Already today we see UberConference using and deploying their service to include WebRTC within GoogleChrome, eliminating the need for a phone or softphone app. That's change for the better and I predict those in the softphone biz will be migrating in that direction, not to replace what they have, but to support what they offer to enable those who can use WebRTC to be able to do more, with less. As a global nomad road warrior who has been using my iPads and Android Nexus 7 so intensively the last month, I can't wait until WebRTC and support for it comes to those and my iPhone, BlackBerry and Android devices.

Each of these small and nimble companies are embracing WebRTC, not fighting it. And more importantly, each is looking at how to really reshape the way people communicate, and engage more in conversations.

As the world migrates from Instant Messaging to Instant Conversations, we will leave behind SMS 1.0. The executioner of SMS, WhatsApp is proving that every day, and if they ever added WebRTC would redefine the idea of how to keep in touch instantly. We would leave behind the need for emoticons, as we'll be able to see, talk, share and refer to what we're thinking in real-time, one one one or in groups, all within the browser on our computers today, and soon on our smartphones and tablets. Make no mistake, WebRTC will first be an OTT (over the top) or UTF (Under the Floor) type experience long before it's mainstream, but as we're seeing with Skype and Google Hangouts, people in the workplace want to engage in the concept of visual conversations, not simply talk, text and share a screen. They want to work collaboratively together, regardless of distance, time zone or geography.

Oh, and at Enterprise Connect there's even a conference within a conference  about WebRTC, as well as the Byte Innovation Showcase, two events that show off what's coming or what you need to know about. To me, the company that can blend all this together is the winner, not the compay that simply adds a tube inside the pipe.


When in Spain and You Need a SIM

While the folks at Phone House can be counted on to cut down SIMs If you need a Micro SIM all the operators shops now carry them for Mobile phones and tablets.

But if you need a Nano SIM for your iPad Mini or iPhone5 head to Orange. While Vodafone tells me prepaid Nano's are not available in Spain for prepaid, Orange has them for both.

I have not shopped Movistar yet.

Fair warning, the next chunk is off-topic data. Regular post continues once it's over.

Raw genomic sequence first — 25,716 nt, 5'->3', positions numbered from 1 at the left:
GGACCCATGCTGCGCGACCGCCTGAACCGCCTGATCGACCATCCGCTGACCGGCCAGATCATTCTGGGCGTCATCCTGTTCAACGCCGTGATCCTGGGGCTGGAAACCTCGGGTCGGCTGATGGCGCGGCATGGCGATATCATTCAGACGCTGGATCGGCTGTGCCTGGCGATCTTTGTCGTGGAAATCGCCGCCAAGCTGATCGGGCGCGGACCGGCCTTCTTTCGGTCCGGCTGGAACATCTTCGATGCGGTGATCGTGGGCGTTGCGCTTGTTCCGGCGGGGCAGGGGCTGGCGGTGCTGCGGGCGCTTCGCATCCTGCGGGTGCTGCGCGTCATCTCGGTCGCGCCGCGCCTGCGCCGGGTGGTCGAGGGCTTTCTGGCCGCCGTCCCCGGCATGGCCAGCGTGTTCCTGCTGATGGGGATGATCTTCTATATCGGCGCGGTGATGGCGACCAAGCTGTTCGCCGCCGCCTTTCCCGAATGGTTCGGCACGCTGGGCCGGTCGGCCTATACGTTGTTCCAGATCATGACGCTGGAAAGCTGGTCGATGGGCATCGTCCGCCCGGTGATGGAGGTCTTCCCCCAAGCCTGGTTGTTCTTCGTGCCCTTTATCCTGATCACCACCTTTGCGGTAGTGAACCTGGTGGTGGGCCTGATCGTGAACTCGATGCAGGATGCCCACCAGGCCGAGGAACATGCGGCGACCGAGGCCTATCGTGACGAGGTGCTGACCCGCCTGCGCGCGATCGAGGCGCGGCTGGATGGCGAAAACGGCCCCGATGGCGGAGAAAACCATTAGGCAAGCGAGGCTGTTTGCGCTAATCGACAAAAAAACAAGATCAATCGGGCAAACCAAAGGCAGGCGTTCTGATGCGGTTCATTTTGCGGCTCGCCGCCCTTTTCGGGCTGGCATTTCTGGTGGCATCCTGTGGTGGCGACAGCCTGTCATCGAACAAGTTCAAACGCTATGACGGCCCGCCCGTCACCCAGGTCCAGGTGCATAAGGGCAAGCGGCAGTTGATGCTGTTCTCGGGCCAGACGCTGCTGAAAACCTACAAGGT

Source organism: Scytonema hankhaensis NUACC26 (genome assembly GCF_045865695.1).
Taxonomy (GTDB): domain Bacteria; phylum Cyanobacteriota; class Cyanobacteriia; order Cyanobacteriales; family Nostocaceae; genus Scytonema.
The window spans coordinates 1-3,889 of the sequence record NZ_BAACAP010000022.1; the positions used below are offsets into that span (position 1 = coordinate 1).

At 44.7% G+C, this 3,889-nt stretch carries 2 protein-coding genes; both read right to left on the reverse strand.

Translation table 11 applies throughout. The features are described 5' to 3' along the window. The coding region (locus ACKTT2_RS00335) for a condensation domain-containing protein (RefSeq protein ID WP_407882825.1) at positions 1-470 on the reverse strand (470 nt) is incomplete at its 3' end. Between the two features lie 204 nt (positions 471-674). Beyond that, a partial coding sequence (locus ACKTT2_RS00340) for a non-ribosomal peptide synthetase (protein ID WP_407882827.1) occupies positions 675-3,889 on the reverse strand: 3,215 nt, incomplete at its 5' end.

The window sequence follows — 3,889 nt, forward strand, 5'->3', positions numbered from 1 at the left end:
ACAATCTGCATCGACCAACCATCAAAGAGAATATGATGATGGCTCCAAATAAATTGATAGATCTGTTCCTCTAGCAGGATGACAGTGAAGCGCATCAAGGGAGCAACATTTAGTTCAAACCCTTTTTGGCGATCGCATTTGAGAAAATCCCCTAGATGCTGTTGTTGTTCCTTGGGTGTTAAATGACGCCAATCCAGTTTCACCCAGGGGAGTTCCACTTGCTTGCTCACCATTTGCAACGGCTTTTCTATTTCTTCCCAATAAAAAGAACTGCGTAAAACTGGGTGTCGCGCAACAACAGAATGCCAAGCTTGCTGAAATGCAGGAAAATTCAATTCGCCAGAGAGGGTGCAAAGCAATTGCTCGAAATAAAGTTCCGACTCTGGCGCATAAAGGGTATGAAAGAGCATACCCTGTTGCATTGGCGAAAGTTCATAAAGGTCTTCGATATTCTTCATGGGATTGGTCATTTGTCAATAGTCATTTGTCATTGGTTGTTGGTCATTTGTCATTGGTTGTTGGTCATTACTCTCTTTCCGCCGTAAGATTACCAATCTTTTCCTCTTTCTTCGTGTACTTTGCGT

Exclusive-Skype's Jonathan Rosenberg, Father of SIP, Bolts Back To Cisco

Jonathan Rosenberg, who is widely acknowledged to be the real father of SIP (session initiation protocol) has left Skype to return to Cisco where he will be CTO of Cloud Collaboration.

The loss of Rosenberg to Skype CEO Tony Bates, could not go down very well. Part of Bates agreement and compensation package reportedly includes an executive retnetion clause, and over the past year, the defections from Skype has included many, not limited to doomsday scenario architecht (if Skype lost JoltID) Jason Fischl, Communications Czar Brian O'Shaughnessy who guided Skype's story from the pre Silver Lake day through to recent times very artfully, uber publicist Brianna Reynaud and business products communications pro Sravanthi Agrawal plus others like customer service glue and lead Edmund Read in London. Each of these execs, and others inside Bates' kitchen cabinet who came over pre-aquisition days played key roles in Skype growth and success, and each has now left, likely taking their vested options and seeking greener pastures. Bates on the other hand has shifted his base of operations to Redmond, forsaking the highly touted Palo Alto Skype campus, as he pursues the role of heir apparent to Steve Ballmer. something COO Kevin Turner may have some concerns with. As a corporate exec of an enterprise and consumer blended company, Bates may be the best man for the job at Microsoft as he brings the same kind of sales killer instinct that Ballmer appreciates and is extremely politically savvy and technologically adept. 

The loss of Rosenberg though, perhaps one of the brightest minds in real time communications, has to be seen as a big loss to fellow visionary at Microsoft, Dr. Joseph Williams, the architecht behind Microsoft's Lync and the leading proponent who led and fired up Microsoft's decision to aquire Skype. Williams was the first to see Skype as a competitor to Lync-a product everyone from Steve Ballmer on down sees as a core part of the Windows OS giant's future, and pushed to make sure Skype didn't get in the way of the opportunities before Microsoft.